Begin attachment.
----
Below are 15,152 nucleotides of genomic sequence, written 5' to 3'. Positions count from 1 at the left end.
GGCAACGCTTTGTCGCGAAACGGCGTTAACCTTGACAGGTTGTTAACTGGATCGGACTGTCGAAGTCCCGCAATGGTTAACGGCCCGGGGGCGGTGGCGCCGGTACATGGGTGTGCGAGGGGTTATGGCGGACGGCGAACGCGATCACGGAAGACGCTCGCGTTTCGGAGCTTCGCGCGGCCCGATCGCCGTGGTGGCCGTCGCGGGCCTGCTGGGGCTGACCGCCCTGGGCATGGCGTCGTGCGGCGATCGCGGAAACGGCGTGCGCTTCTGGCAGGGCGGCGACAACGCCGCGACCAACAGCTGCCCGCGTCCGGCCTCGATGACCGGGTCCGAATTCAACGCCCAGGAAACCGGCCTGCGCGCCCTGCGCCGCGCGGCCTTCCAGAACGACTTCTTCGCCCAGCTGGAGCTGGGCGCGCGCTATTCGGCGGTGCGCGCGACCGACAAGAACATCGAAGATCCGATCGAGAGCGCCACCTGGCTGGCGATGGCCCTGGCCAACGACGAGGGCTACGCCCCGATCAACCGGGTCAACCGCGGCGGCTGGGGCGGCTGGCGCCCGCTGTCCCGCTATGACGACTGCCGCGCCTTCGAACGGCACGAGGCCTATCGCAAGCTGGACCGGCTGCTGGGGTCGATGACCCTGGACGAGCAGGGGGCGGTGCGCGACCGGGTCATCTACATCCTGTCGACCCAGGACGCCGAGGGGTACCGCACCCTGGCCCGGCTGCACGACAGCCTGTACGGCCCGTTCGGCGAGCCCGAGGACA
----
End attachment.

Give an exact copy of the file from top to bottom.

Below are 15,152 nucleotides of genomic sequence, written 5' to 3'. Positions count from 1 at the left end.
GGCAACGCTTTGTCGCGAAACGGCGTTAACCTTGACAGGTTGTTAACTGGATCGGACTGTCGAAGTCCCGCAATGGTTAACGGCCCGGGGGCGGTGGCGCCGGTACATGGGTGTGCGAGGGGTTATGGCGGACGGCGAACGCGATCACGGAAGACGCTCGCGTTTCGGAGCTTCGCGCGGCCCGATCGCCGTGGTGGCCGTCGCGGGCCTGCTGGGGCTGACCGCCCTGGGCATGGCGTCGTGCGGCGATCGCGGAAACGGCGTGCGCTTCTGGCAGGGCGGCGACAACGCCGCGACCAACAGCTGCCCGCGTCCGGCCTCGATGACCGGGTCCGAATTCAACGCCCAGGAAACCGGCCTGCGCGCCCTGCGCCGCGCGGCCTTCCAGAACGACTTCTTCGCCCAGCTGGAGCTGGGCGCGCGCTATTCGGCGGTGCGCGCGACCGACAAGAACATCGAAGATCCGATCGAGAGCGCCACCTGGCTGGCGATGGCCCTGGCCAACGACGAGGGCTACGCCCCGATCAACCGGGTCAACCGCGGCGGCTGGGGCGGCTGGCGCCCGCTGTCCCGCTATGACGACTGCCGCGCCTTCGAACGGCACGAGGCCTATCGCAAGCTGGACCGGCTGCTGGGGTCGATGACCCTGGACGAGCAGGGGGCGGTGCGCGACCGGGTCATCTACATCCTGTCGACCCAGGACGCCGAGGGGTACCGCACCCTGGCCCGGCTGCACGACAGCCTGTACGGCCCGTTCGGCGAGCCCGAGGACA